Passive compliance apparatus, in particular, have enjoyed practical success because of the economies they realize in terms of assembly equipment hardware complexity and cost. Moreover, because of their manner of operation they reduce the need for incorporating part-mating facilitation features (e.g., generous tolerance and chamfer) into the object and the workplace in which the object is to be inserted, which features might promote ease of assembly at the expense of appearance, functionality or performance. For instance, the remote center of compliance (RCC) device disclosed in U.S. Pat. No. 4,098,001 is effective in assembling axisymmetric parts with chamfers and tolerances which range from very slight clearance to negative (i.e., interference) fits. RCC devices function by responding to part mating forces which arise during assembly with compensating motions that adjust the parts into better alignment. The essential mechanism is a set of linkages and/or springs which comply about a point in space nearly coincident with the tip of the part to be inserted or the rim of the hole that receives the part. In other mechanisms, the effect of compliance is relatively far from the initial part-to-product contact point. In this case, forces and moments due to contact usually make the parts move away from the ideal insertion centerline. An adjustable RCC proposed in U.S. Pat. No. 4,477,975 improves the RCC device of U.S. Pat. No. 4,098,001 by allowing adjustment of the position of the compliance center with respect to the part along or a short lateral distance off this centerline.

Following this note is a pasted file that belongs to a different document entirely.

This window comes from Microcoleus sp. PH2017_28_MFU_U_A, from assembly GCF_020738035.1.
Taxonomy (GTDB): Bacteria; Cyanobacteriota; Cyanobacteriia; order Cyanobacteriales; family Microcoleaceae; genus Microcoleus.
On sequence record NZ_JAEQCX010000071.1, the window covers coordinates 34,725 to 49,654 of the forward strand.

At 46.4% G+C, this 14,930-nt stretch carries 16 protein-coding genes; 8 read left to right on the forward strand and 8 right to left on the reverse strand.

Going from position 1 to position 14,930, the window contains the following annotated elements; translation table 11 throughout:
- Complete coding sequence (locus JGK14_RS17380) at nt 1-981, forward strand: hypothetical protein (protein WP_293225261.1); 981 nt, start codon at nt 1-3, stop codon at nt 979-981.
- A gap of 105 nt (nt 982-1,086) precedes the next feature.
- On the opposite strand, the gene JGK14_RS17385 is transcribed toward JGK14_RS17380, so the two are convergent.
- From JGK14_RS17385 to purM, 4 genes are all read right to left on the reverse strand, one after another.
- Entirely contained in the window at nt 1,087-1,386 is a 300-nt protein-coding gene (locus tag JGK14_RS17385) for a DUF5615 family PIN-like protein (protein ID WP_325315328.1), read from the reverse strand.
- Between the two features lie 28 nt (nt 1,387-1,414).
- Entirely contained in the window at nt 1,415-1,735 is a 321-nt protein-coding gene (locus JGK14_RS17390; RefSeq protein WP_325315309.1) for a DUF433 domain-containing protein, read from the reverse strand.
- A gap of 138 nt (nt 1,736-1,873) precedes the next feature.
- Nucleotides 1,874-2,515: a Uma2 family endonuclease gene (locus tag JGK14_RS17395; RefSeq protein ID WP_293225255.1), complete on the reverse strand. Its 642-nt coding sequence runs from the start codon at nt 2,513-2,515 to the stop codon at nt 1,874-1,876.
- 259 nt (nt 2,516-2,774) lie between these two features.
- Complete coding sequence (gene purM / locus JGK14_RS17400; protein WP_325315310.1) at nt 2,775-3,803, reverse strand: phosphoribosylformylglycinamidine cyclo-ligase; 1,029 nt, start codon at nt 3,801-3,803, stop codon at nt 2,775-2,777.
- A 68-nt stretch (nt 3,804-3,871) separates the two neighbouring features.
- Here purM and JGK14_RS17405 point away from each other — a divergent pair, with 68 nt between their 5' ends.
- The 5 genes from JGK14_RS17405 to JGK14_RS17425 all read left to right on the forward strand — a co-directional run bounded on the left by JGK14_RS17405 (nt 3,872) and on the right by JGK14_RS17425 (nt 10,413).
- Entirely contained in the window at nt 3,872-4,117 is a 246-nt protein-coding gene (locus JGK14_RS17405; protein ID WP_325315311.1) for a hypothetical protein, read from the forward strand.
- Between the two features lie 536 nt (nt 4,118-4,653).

A disadvantage of presently available RCCs is that their arrangement of links and/or springs responds primarily to forces and torques exerted in imaginary planes within which lies the common central axis or centerline of the RCC. That is, they respond to insertion induced mating forces that are coplanar with the RCC centerline which can be best appreciated from a side, or an "elevation" view of the apparatus, but not to torsional, or twisting forces about the apparatus centerline, which are best conceptualized in a "plan" view of the device. In other words, from a plan view perspective, a typical RCC responds to forces arising at the part chamfer by resisting twisting motion which would be needed for correct insertion. Moreover, their response to forces and torques exerted in planes containing the RCC centerline is to produce compensating motions exclusively in those same planes. To illustrate this point, the RCC of U.S. Pat. No. 4,098,001 explicitly requires torque preventing means for preventing twisting about the RCC centerline of the operator member or part to be inserted into a workplace. Such an RCC is thus adequate for peg and hole geometries which are axisymmetric (circular), and for parts which are not circular in cross section (non-axisymmetric) but have no positioning error about their insertion axes (which are typically virtually coincidental with the RCC centerline). Since it remains highly difficult, if not impossible, to eliminate insertion axis positioning errors in respect to non-axisymmetric parts, known RCCs often fail to properly insert such parts into mating holes, e.g., square pegs into square holes.